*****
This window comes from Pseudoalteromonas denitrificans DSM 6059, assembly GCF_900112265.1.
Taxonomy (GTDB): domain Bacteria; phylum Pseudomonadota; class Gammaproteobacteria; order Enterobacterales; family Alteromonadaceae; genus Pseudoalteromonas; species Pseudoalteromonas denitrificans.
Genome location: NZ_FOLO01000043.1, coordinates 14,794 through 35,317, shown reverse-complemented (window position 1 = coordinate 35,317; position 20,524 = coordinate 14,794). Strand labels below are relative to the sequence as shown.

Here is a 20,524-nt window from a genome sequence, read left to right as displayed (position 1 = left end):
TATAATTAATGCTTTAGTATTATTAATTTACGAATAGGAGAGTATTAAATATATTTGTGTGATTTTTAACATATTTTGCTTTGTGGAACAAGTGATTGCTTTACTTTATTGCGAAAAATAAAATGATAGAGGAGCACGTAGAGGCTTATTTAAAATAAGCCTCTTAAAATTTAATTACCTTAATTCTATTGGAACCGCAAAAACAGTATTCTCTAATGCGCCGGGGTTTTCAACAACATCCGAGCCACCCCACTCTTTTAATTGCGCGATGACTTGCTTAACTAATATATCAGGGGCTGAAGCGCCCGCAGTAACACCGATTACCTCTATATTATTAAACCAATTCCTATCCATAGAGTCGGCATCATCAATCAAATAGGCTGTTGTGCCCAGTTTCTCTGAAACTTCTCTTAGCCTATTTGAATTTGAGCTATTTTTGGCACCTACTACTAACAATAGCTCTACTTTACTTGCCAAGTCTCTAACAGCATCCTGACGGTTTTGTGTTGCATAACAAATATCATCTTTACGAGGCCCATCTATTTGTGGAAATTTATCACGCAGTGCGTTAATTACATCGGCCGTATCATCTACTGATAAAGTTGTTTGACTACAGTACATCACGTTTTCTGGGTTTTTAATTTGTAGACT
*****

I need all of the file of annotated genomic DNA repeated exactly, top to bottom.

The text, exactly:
This window comes from Pseudoalteromonas denitrificans DSM 6059, assembly GCF_900112265.1.
Taxonomy (GTDB): domain Bacteria; phylum Pseudomonadota; class Gammaproteobacteria; order Enterobacterales; family Alteromonadaceae; genus Pseudoalteromonas; species Pseudoalteromonas denitrificans.
Genome location: NZ_FOLO01000043.1, coordinates 14,794 through 35,317, shown reverse-complemented (window position 1 = coordinate 35,317; position 20,524 = coordinate 14,794). Strand labels below are relative to the sequence as shown.

Here is a 20,524-nt window from a genome sequence, read left to right as displayed (position 1 = left end):
TATAATTAATGCTTTAGTATTATTAATTTACGAATAGGAGAGTATTAAATATATTTGTGTGATTTTTAACATATTTTGCTTTGTGGAACAAGTGATTGCTTTACTTTATTGCGAAAAATAAAATGATAGAGGAGCACGTAGAGGCTTATTTAAAATAAGCCTCTTAAAATTTAATTACCTTAATTCTATTGGAACCGCAAAAACAGTATTCTCTAATGCGCCGGGGTTTTCAACAACATCCGAGCCACCCCACTCTTTTAATTGCGCGATGACTTGCTTAACTAATATATCAGGGGCTGAAGCGCCCGCAGTAACACCGATTACCTCTATATTATTAAACCAATTCCTATCCATAGAGTCGGCATCATCAATCAAATAGGCTGTTGTGCCCAGTTTCTCTGAAACTTCTCTTAGCCTATTTGAATTTGAGCTATTTTTGGCACCTACTACTAACAATAGCTCTACTTTACTTGCCAAGTCTCTAACAGCATCCTGACGGTTTTGTGTTGCATAACAAATATCATCTTTACGAGGCCCATCTATTTGTGGAAATTTATCACGCAGTGCGTTAATTACATCGGCCGTATCATCTACTGATAAAGTTGTTTGACTACAGTACATCACGTTTTCTGGGTTTTTAATTTGTAGACT